by Duane Lowry
Thursday, April 14, 2016
Corn traded on both sides of unchanged, finishing near the day’s high, up 1/2 cent. News is limited. US spring fieldwork is moving ahead favorably and forecasts are not alarming. US corn acreage doesn’t seem likely to change much from producer plans formulated during the past few/several months. Supplies are plentiful and the trade will expect that to remain the case until/unless a summer US or global (China) weather storyline develops. This creates vulnerability to price weakness during the next 30-60 days. Technical conditions can certainly build a case for a return to the lows made early this month. Dec corn is currently 21 cents off the April 1st low. July corn is 27 cents off the April 1st low. Producers have to respect the potential for a situation where prices experience a fundamental drag from a 2016 crop that is perceived to be off to a good start by June 15. While a weather market could certainly develop after that point, producers could be feeling a lot of pressure/anxiety as their crops appear to be off to a good start and their bin inventory is declining in value. Consequently, there is merit in producers considering some type of price protection strategy, or choosing to reduce old-crop inventory at the current prices. While current prices are nothing special, they are back towards the upper price parameters for the 2016 calendar year-to-date. A similar exercise could conclude the merit in some new-crop price protection strategy as well. I personally don’t believe there is much downside risk below recent lows, but I do believe that we can return to probe/test those lows. Hedges established now probably won’t be held till harvest, just to protect against near-term downside risk.
Soybeans gave back approximately 8 cents of yesterday’s gains. Producer selling was said to be very active in both old and new-crop positions. Short-term technical conditions could see prices hover up here for a bit, but overall technical and fundamental profiles warn that we should view at least 50 cents of the recent gains with quite a bit of skepticism. Producers can easily build a case for new-crop price protection stances.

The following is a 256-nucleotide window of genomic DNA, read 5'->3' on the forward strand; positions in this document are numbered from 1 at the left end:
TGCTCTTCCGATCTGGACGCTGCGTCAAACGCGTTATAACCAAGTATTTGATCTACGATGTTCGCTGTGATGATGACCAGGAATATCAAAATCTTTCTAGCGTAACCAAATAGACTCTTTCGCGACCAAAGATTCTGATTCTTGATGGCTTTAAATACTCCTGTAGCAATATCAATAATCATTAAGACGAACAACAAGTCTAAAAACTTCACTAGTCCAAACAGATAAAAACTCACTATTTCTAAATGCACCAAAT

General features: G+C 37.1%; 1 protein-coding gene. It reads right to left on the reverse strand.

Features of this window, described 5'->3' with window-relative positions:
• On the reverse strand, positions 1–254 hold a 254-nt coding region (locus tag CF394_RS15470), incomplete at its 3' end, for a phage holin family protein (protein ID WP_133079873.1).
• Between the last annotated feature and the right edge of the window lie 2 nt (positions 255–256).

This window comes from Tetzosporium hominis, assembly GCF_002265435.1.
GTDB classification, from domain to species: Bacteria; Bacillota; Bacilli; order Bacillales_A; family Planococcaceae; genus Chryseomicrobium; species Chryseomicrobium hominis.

Wheat recovered from early weakness to finish down 1 3/4 cents. News is limited. Traders expect beneficial moisture to reach US hrw wheat regions during the next few days. Inter-market spreads suggest that wheat will be well-supported against corn at current relationship values. All this suggests to me that any knee-jerk bearish reactions in wheat during the next few days due to weather should be seen as an opportunity to establish long wheat/short corn positions. Wheat could easily have another period of time where independent strength is exhibited for no apparent reason, such as what we experienced during the first half of March. Overall conditions suggest to me that we have achieved areas of value that offer minimal downside potential. Weakness during the next couple of weeks needs to be searched for longer-term ownership opportunities.
In summary, wheat will have little ability to build any downside momentum below recent lows. Corn and Soybeans have both fundamental and technical factors that warn us to be prepared for a weak price tone during the next 30-45 days, but closely monitoring weather for any new developments. What we have seen during the past several days should be a warning about what kind of upside power can be found when trader sentiment has been so universally bearish/depressed for so long. At 1:15: Crude= up $0.03, Gold= down $20.40, Dow Index= up 18 and the US Dollar= up 4, May Corn up 1/2 of a cent, May Soybeans down 7 3/4 cents and May Wheat down 1 3/4 cents.
WEATHER: Midday weather forecasts were largely unchanged from this morning’s discussion.
Thursday night's grain trade outlook: Expect a quiet trade, but likely well supported.
Humor/Quote of the Day:
The most important thing in life is to learn how to give out love, and to let it come in.
-- Morrie Schwartz.
Courage is the discovery that you may not win, and trying when you know you can lose.
-- Tom Krause.
This newsletter is prepared from information believed to be reliable. Early Market News, Inc. does not guarantee that such information is accurate or complete and it should not be relied upon as such. Opinions expressed are subject to change without notice.